I was standing beside a horde of skiers, all eagerly waiting in line for the single chair, as my fellow participants in the first annual PowderJet Family Poach steadily descended, laying defiant slashes into the sacred Mad River Glen snow. Out of the corner of my eye, I caught a little girl tugging at her mother’s jacket, wildly pointing at the procession. When her mother looked down, the little girl exclaimed, “mom, it’s, it’s….SNOWBOARDERS.”

Mad River Glen was not always the bastion of snowboarding discrimination. The ski area, founded on Rockefeller money with a goal to keep commercialization off the slopes, was actually one of the first to welcome snowboarders in the 1980s. A series of events, culminating in an infamous confrontation between former owner Betsy Pratt and a group of local riders, brought about the snowboard ban in 1993. The resort was purchased by a group of skier shareholders in 1995 who have steadfastly voted to maintain the ban ever since.

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Believe it or not, being a ski or snowboard instructor isn’t all powder days and partying. Welcome to the secret world of instructing where we work hard, are frequently poor and have to deal with way too many bodily fluids.Here are 20 things about us that you probably didn’t know:

1. We get paid shit all. You may be paying $800 for your full day private lesson but we’ll only see about 15% of that money. The truth is, most countries just don’t pay us much. Australia is one of the top paying countries with a starting rate of about $23 an hour, compared to places like Canada that will start you out at $13 an hour.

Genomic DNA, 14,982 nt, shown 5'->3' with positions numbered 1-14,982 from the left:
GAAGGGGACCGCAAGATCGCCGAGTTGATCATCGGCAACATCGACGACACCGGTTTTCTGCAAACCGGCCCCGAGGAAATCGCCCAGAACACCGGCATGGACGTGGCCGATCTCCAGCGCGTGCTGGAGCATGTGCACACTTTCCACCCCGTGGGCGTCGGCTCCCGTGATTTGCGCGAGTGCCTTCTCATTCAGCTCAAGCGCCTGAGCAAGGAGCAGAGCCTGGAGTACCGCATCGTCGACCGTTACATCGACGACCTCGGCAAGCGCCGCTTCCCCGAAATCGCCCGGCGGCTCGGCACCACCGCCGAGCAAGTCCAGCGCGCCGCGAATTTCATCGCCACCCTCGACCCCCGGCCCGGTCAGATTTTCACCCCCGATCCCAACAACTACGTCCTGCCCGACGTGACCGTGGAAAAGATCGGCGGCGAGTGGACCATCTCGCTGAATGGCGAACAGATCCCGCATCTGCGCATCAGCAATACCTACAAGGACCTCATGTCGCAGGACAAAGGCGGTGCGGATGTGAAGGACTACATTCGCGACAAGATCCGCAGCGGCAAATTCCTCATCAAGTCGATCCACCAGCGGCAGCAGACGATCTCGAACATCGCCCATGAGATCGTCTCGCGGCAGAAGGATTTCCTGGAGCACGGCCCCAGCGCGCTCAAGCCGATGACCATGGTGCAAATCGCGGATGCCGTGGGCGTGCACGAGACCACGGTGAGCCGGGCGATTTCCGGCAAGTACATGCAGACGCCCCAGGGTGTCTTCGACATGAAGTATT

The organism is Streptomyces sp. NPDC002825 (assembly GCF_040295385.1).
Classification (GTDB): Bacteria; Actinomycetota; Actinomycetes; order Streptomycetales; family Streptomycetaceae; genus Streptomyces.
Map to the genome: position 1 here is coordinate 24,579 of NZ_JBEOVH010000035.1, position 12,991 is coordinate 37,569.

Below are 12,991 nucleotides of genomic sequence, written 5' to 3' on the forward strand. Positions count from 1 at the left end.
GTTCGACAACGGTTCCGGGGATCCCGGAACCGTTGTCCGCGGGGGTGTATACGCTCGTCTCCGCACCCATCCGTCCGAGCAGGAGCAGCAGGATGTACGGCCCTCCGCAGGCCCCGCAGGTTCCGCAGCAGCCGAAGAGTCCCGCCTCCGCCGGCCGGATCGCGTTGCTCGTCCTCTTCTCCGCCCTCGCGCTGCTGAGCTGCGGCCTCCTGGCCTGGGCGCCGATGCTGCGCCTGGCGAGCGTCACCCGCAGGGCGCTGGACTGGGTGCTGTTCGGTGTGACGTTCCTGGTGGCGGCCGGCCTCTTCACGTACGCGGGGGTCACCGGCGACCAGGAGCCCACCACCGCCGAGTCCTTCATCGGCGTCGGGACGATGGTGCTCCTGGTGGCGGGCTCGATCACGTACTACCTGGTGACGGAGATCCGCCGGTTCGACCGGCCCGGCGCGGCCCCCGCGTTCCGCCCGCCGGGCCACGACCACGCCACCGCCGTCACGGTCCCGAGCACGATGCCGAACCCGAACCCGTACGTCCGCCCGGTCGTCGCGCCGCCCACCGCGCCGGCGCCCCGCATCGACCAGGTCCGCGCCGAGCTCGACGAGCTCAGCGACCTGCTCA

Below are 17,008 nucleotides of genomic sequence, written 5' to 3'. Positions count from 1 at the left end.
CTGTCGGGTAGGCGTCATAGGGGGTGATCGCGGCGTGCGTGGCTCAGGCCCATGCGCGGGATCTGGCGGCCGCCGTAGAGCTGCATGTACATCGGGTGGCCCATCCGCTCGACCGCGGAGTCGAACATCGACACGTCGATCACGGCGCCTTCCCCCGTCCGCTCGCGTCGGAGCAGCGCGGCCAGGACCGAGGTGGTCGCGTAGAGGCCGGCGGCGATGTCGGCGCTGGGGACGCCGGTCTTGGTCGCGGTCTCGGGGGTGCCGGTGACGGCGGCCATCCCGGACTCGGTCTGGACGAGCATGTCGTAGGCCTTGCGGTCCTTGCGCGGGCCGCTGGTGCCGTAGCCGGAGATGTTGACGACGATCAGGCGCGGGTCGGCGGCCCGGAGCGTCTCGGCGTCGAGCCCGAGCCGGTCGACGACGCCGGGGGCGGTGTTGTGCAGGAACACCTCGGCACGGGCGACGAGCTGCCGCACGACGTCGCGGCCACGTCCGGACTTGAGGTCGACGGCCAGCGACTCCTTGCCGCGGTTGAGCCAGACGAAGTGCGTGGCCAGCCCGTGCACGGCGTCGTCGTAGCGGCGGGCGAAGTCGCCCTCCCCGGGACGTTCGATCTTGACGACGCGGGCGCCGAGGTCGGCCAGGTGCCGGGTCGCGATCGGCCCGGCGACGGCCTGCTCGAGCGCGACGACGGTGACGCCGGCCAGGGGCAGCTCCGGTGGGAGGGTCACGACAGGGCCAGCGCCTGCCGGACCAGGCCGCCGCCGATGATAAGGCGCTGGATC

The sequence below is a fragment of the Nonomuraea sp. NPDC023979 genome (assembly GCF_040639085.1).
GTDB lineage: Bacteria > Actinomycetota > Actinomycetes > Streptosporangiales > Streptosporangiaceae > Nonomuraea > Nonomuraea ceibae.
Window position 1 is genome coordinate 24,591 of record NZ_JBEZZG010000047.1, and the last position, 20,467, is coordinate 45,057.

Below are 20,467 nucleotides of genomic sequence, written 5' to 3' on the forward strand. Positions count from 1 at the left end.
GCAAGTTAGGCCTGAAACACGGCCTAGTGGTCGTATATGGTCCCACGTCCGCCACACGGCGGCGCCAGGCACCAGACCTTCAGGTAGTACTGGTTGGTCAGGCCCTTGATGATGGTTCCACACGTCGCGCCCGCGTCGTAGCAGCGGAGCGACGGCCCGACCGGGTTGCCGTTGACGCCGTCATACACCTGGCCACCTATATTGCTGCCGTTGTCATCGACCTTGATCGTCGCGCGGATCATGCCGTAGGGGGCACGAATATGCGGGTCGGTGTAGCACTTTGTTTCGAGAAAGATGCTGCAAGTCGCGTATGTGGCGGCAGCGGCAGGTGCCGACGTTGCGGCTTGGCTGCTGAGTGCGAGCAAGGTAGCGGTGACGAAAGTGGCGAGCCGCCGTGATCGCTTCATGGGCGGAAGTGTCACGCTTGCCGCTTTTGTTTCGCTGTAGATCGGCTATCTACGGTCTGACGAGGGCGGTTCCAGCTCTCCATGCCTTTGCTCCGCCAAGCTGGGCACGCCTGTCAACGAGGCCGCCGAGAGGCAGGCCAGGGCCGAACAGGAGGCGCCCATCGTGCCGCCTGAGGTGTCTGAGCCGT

imag53202. We really are ridiculously good looking. Most ski and snowboard instructors are young and fit, so it makes sense we’re a little bit more attractive than the average person. BUT…

3. Everyone looks better in snow gear. Seriously. People look way more attractive with their goggles on but as soon as you get them in the bar you’re sure to be disappointed. Don’t be fooled. Plus…

4. Our feet are probably gross. There are a few downsides to squishing our feet into damp boots every day, and this is one of them. Expect calluses, ingrown toenails, bruises and blisters.

5. We only get given our uniform. We must provide our own snowboard/skis, boots, bindings, helmets, goggles, gloves, thermal layers and a phone (easier said than done in foreign countries). These are all essential for us to do our jobs but we get no compensation for them. However, we usually get pretty good store discounts.

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We’re psyched you’re getting ready to learn to ski or snowboard this season!

First, check out this resource to learn how to get started.

You’ll find answers to your questions, such as what to wear, where to go, where to find equipment, how to find a ski resort, and more!

Remember, taking a professional ski or snowboard lesson is the way to go. Regardless of your ability level, there are lessons for everyone – beginner, intermediate, expert, private and group.

If you’re learning to ski or snowboard, help set a Guinness World Record on Friday, Jan. 6 for the largest ski and largest snowboard ever taught. See what resorts are participating and sign up!

Have fun, and see you on the slopes!

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The town of Taos is is apparently a good home base for skiers.

Taos has been chosen as the “top ski town” in the country by USA Today readers. The honor was part of USA Today’s “10Best Reader’s Choice” contest. It included weeks of online voting.